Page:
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working from home, the mrs said she fancied lamb and dumplings so i nipped out at 11 and got the ingredients

 

half a leg of lamb on a bed of fresh veg in a red wine sauce, dumplings going in later after its been in there for a solid 7 hours on low

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Update: just before serving, i put the sauce in a pan to reduce it on the hob, and just let the dumplings sit in that after i had crisped them in the oven. Never really eaten dumplings in my 41 years, but i think i may now be addicted to those stodgy little lumps of sauce soaking goodness!

 

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I put the Vitamix blender that @Gotters so kindly sold me today. It was lovely. Steaming hot soup in about 8 minutes from frozen peas and some other ingredients:

 

 

pea soup.jpg

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Absolute mess of a plate, terrible lighting taken on my pretty terrible camera phone, but tasty. Duck breast, duck fat potatoes, green beans, tenderstem broccoli, balsamic shallots, blackberry sauce.

 

 

FB_IMG_1573360328771.jpg

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Chicken hayashi (usually done with beef), one of those classic Japanese yoshoku (western style Japanese) dishes with Kewpie mayo on top, because Kewpie makes everything better. Also a chance to use my new Japanese bowl (although I think it's meant for ramen).

 

IMG_20191205_185252_01.jpg

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3 hours ago, Gotters said:

That hayashi is a new one on me @stephen129 looks great, did you follow a recipe, share please if so.

 

It's just one of those curry roux block things. I did add some random stuff in though. Some coffee, bit of ketchup, a blitzed up apple, honey, garlic etc. It'd be very easy to make from scratch though. It's basically a Japanese take on a French beef stew. Some yoshoku is great, katsu, Japanese curry, some pastas, other things are a bit questionable.

 

Screenshot_20191206-123955_01.png

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Eggs Benedict, ham, spinach, onsen eggs (75c sous vide), Tesco finest hollandaise (cba to make my own and this is good and can survive in the fridge)

 

 

IMG_20200101_193153.jpg

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The wife got me a Lodge cast iron pan for Christmas. I’ve been pining after one for ages. They take a little looking after (seasoning etc) but I like all that sort of stuff. Highly recommended. 

 

So far it’s behaved admirably especially as the seasoning hasn’t really fully developed yet.  

 

Sausage.

FC840421-4EB7-49EF-BC5B-68AD932E9C50.thumb.jpeg.ec7ef19e926ca6e21759f5c1761fd37b.jpeg

 

Potatoes.

 

750A0D86-B5E0-4C34-B0AE-9148375FC434.thumb.jpeg.ae9d71cccbf32529dce0991acf34f1be.jpeg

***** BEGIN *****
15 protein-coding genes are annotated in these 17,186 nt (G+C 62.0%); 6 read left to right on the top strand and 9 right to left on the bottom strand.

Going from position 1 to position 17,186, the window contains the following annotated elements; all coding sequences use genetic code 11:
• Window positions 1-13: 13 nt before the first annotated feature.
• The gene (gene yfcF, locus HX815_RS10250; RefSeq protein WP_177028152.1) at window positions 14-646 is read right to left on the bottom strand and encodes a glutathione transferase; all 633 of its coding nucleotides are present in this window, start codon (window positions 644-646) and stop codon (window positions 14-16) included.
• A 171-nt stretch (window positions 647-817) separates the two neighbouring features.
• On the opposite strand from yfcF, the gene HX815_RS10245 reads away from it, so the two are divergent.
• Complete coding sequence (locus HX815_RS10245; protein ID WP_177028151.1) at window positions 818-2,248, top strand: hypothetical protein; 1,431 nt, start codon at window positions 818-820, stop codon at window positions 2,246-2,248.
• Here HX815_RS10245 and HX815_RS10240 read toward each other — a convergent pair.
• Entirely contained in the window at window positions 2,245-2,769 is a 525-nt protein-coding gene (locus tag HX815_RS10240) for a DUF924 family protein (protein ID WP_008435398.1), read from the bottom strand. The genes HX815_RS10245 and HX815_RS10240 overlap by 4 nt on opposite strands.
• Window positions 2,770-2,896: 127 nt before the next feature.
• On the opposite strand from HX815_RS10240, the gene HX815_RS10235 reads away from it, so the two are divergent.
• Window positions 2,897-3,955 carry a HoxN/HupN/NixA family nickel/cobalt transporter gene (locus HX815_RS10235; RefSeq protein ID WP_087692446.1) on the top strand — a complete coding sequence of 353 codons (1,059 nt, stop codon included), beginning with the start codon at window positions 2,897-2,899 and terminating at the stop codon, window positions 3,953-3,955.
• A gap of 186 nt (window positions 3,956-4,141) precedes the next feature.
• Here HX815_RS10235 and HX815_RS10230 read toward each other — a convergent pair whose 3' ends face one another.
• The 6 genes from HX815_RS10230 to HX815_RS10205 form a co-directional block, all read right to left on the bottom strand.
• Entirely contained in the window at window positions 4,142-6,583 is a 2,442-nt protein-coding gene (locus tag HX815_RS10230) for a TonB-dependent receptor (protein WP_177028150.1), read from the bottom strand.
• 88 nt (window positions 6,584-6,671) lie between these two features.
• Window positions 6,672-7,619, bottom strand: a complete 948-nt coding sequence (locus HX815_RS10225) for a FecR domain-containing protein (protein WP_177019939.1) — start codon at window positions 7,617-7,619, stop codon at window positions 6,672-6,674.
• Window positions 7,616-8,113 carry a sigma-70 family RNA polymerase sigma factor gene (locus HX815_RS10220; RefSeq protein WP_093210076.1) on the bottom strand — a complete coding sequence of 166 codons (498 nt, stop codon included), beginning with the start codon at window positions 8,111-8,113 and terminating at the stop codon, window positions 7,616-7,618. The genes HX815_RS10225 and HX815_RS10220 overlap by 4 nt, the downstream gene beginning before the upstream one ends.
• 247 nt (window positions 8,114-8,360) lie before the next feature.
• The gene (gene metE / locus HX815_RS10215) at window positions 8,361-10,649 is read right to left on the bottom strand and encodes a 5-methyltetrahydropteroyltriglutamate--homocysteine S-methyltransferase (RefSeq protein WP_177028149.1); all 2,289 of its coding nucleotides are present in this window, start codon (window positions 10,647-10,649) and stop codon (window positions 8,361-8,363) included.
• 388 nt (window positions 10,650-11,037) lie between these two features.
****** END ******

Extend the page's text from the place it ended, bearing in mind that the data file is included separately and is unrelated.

Steak.

 

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And today’s lunch, Mexican Corned Beef Hash.

 

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5C886577-C0C8-466D-AFAC-9F5160F496DD.thumb.jpeg.323dd77bfd8adab42de05e1f6035cef9.jpeg 

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the Lodge pans come pre seasoned so give you a good starter to work on top of, I love mine, certain things just don't cook the same in anything but cast iron.

 

maintenance wise as you say they are a little more work but not much, i wash mine in warm soapy water (soap doesn't remove seasoning) then always give them a quick blast back on the hob to ensure they are thoroughly dry and can't rust in storage.

 

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Yeah I’ve used the same method, a quick wash, dry, heat on hob for max dryness! Then a light rub with oil. 

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Just now, jimmbob said:

Yeah I’ve used the same method, a quick wash, dry, heat on hob for max dryness! Then a light rub with oil. 

 

let me know if I'm teaching you to suck eggs but leaving cold oil in a warm pan won't create the polymerised surface on the pan that is 'seasoning' 

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Yeah that’s what I’ve been doing, heating to dry, light rub with oil, heat until it just starts to smoke, forget it’s hot, burn hand, leave to cool. 

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Just now, jimmbob said:

Yeah that’s what I’ve been doing, heating to dry, light rub with oil, heat until it just starts to smoke, forget it’s hot, burn hand, leave to cool. 

 

ah, the smoking bit wasn't in your first routine, that'll help get you a surface.

 

do warn you about going down the rabbit hole on youtube of pan seasoning techniques - its mad the lengths people go to. 

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